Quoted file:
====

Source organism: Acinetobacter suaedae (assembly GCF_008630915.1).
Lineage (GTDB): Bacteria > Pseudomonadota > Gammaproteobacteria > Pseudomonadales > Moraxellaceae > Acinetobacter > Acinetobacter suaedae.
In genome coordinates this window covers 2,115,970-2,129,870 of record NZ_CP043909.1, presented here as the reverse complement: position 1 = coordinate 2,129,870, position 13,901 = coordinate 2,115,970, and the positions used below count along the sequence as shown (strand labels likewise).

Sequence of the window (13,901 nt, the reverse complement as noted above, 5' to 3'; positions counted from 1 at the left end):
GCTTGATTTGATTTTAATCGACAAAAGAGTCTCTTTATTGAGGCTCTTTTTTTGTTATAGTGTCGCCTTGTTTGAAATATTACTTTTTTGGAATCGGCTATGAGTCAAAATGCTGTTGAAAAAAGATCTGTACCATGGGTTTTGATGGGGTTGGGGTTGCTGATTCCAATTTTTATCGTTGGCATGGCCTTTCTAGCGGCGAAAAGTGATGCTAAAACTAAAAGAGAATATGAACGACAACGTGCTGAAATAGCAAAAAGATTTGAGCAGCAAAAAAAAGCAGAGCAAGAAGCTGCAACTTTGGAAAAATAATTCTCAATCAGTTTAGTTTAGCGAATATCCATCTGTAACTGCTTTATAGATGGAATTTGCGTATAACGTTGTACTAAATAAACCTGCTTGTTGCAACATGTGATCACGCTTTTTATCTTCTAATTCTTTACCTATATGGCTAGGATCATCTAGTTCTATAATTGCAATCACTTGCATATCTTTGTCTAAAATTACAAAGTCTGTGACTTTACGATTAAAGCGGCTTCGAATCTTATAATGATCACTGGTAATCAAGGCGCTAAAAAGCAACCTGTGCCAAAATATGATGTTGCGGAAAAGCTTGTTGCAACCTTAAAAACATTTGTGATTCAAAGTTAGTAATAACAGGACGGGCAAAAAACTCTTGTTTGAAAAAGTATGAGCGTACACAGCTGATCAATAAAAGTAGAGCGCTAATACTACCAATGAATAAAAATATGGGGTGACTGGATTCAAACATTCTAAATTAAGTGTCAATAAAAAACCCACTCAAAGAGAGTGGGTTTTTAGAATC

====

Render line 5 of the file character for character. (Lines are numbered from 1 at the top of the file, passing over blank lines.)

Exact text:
GCTTGATTTGATTTTAATCGACAAAAGAGTCTCTTTATTGAGGCTCTTTTTTTGTTATAGTGTCGCCTTGTTTGAAATATTACTTTTTTGGAATCGGCTATGAGTCAAAATGCTGTTGAAAAAAGATCTGTACCATGGGTTTTGATGGGGTTGGGGTTGCTGATTCCAATTTTTATCGTTGGCATGGCCTTTCTAGCGGCGAAAAGTGATGCTAAAACTAAAAGAGAATATGAACGACAACGTGCTGAAATAGCAAAAAGATTTGAGCAGCAAAAAAAAGCAGAGCAAGAAGCTGCAACTTTGGAAAAATAATTCTCAATCAGTTTAGTTTAGCGAATATCCATCTGTAACTGCTTTATAGATGGAATTTGCGTATAACGTTGTACTAAATAAACCTGCTTGTTGCAACATGTGATCACGCTTTTTATCTTCTAATTCTTTACCTATATGGCTAGGATCATCTAGTTCTATAATTGCAATCACTTGCATATCTTTGTCTAAAATTACAAAGTCTGTGACTTTACGATTAAAGCGGCTTCGAATCTTATAATGATCACTGGTAATCAAGGCGCTAAAAAGCAACCTGTGCCAAAATATGATGTTGCGGAAAAGCTTGTTGCAACCTTAAAAACATTTGTGATTCAAAGTTAGTAATAACAGGACGGGCAAAAAACTCTTGTTTGAAAAAGTATGAGCGTACACAGCTGATCAATAAAAGTAGAGCGCTAATACTACCAATGAATAAAAATATGGGGTGACTGGATTCAAACATTCTAAATTAAGTGTCAATAAAAAACCCACTCAAAGAGAGTGGGTTTTTAGAATC